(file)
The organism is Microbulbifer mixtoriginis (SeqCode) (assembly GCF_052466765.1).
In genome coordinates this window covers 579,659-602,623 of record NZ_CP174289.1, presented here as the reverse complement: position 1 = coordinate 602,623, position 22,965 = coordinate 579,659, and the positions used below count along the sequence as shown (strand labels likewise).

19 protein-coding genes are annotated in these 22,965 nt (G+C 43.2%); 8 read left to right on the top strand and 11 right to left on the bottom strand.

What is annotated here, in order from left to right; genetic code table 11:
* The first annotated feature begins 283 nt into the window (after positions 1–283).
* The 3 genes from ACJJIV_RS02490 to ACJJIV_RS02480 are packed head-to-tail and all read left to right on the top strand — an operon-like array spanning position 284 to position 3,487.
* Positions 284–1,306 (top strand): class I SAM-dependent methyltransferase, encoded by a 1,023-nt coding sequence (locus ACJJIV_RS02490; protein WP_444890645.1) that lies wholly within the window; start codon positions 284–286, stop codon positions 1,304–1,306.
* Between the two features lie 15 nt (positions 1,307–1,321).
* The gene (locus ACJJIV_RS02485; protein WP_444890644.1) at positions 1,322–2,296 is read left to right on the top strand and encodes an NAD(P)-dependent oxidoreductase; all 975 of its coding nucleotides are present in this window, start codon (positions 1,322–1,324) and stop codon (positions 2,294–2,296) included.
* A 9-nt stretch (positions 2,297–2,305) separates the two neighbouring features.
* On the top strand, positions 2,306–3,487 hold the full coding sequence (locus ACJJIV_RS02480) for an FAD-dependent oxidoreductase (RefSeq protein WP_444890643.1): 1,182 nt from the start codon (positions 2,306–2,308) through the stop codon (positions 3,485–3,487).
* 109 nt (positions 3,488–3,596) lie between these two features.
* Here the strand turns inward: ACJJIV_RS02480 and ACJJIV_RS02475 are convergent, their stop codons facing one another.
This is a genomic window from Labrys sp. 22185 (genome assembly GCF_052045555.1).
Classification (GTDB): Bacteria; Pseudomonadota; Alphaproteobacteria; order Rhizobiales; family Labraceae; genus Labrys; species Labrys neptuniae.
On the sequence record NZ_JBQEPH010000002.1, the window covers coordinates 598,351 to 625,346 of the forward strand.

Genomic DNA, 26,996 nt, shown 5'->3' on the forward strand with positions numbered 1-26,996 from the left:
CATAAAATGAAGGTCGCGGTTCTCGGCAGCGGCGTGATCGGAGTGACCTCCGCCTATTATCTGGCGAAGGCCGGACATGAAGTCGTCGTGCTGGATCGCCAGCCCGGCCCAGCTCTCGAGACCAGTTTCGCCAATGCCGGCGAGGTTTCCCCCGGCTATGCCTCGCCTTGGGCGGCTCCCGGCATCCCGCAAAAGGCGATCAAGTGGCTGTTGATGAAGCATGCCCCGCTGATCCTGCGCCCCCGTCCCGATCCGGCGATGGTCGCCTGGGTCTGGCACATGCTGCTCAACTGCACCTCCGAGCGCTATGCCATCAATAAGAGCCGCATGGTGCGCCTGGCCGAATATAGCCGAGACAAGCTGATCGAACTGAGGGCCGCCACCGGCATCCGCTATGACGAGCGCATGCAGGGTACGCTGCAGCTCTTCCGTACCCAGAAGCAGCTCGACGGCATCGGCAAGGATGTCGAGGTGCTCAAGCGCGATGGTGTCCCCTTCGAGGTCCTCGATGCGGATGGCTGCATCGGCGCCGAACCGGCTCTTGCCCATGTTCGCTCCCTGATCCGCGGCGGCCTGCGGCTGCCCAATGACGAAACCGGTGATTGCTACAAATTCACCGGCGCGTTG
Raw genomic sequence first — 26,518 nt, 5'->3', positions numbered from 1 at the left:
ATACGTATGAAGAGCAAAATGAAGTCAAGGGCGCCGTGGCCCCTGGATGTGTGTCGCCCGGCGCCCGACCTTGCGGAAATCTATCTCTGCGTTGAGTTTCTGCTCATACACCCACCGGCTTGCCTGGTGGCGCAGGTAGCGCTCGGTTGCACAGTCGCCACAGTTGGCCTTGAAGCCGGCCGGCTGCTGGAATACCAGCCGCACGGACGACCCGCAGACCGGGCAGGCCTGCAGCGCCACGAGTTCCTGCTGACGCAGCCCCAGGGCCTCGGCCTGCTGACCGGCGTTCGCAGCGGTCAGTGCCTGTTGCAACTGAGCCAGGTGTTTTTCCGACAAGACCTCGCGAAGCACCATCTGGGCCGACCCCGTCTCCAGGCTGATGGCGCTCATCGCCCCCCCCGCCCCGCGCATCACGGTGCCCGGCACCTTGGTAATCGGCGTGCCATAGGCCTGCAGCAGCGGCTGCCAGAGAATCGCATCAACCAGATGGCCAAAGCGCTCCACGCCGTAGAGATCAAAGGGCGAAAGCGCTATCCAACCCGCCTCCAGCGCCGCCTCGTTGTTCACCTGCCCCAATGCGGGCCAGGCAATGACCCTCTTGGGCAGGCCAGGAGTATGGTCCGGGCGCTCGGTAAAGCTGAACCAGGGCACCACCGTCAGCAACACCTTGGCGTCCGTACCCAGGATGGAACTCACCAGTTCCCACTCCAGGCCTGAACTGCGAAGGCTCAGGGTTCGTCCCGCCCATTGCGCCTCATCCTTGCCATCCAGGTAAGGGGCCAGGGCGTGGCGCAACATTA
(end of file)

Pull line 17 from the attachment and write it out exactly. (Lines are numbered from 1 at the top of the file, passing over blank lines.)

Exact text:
Genomic DNA, 26,996 nt, shown 5'->3' on the forward strand with positions numbered 1-26,996 from the left: